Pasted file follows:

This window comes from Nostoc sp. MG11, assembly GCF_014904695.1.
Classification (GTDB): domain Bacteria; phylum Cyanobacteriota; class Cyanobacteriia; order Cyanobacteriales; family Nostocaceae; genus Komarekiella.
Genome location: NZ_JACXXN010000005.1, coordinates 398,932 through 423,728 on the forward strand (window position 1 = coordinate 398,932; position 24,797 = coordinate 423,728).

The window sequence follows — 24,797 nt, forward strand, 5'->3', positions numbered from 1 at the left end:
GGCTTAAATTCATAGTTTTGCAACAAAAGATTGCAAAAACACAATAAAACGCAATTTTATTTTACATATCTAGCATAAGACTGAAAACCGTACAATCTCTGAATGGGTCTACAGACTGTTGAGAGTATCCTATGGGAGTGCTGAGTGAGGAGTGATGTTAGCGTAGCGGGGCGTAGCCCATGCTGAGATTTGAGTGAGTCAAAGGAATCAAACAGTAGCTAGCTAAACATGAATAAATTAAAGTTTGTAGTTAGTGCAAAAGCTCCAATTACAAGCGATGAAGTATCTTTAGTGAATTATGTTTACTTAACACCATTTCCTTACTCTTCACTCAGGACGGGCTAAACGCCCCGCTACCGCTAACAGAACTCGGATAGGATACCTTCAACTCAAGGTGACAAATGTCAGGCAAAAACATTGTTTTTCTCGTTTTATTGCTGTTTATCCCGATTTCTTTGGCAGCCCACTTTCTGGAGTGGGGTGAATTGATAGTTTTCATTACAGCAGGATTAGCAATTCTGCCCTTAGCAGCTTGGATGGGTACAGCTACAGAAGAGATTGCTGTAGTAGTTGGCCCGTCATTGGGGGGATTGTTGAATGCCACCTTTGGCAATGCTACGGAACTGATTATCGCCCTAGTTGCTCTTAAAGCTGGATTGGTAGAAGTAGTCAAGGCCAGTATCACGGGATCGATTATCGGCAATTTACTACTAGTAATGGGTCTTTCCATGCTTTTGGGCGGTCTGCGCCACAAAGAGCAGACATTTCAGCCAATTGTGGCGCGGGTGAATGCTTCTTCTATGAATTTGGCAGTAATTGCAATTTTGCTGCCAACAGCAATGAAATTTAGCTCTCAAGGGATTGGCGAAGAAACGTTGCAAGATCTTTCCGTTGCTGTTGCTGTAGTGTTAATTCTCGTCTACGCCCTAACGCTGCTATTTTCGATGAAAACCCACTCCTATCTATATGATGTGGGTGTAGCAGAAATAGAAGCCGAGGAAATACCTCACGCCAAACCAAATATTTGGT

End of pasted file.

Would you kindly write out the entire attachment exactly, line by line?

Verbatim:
This window comes from Nostoc sp. MG11, assembly GCF_014904695.1.
Classification (GTDB): domain Bacteria; phylum Cyanobacteriota; class Cyanobacteriia; order Cyanobacteriales; family Nostocaceae; genus Komarekiella.
Genome location: NZ_JACXXN010000005.1, coordinates 398,932 through 423,728 on the forward strand (window position 1 = coordinate 398,932; position 24,797 = coordinate 423,728).

The window sequence follows — 24,797 nt, forward strand, 5'->3', positions numbered from 1 at the left end:
GGCTTAAATTCATAGTTTTGCAACAAAAGATTGCAAAAACACAATAAAACGCAATTTTATTTTACATATCTAGCATAAGACTGAAAACCGTACAATCTCTGAATGGGTCTACAGACTGTTGAGAGTATCCTATGGGAGTGCTGAGTGAGGAGTGATGTTAGCGTAGCGGGGCGTAGCCCATGCTGAGATTTGAGTGAGTCAAAGGAATCAAACAGTAGCTAGCTAAACATGAATAAATTAAAGTTTGTAGTTAGTGCAAAAGCTCCAATTACAAGCGATGAAGTATCTTTAGTGAATTATGTTTACTTAACACCATTTCCTTACTCTTCACTCAGGACGGGCTAAACGCCCCGCTACCGCTAACAGAACTCGGATAGGATACCTTCAACTCAAGGTGACAAATGTCAGGCAAAAACATTGTTTTTCTCGTTTTATTGCTGTTTATCCCGATTTCTTTGGCAGCCCACTTTCTGGAGTGGGGTGAATTGATAGTTTTCATTACAGCAGGATTAGCAATTCTGCCCTTAGCAGCTTGGATGGGTACAGCTACAGAAGAGATTGCTGTAGTAGTTGGCCCGTCATTGGGGGGATTGTTGAATGCCACCTTTGGCAATGCTACGGAACTGATTATCGCCCTAGTTGCTCTTAAAGCTGGATTGGTAGAAGTAGTCAAGGCCAGTATCACGGGATCGATTATCGGCAATTTACTACTAGTAATGGGTCTTTCCATGCTTTTGGGCGGTCTGCGCCACAAAGAGCAGACATTTCAGCCAATTGTGGCGCGGGTGAATGCTTCTTCTATGAATTTGGCAGTAATTGCAATTTTGCTGCCAACAGCAATGAAATTTAGCTCTCAAGGGATTGGCGAAGAAACGTTGCAAGATCTTTCCGTTGCTGTTGCTGTAGTGTTAATTCTCGTCTACGCCCTAACGCTGCTATTTTCGATGAAAACCCACTCCTATCTATATGATGTGGGTGTAGCAGAAATAGAAGCCGAGGAAATACCTCACGCCAAACCAAATATTTGGT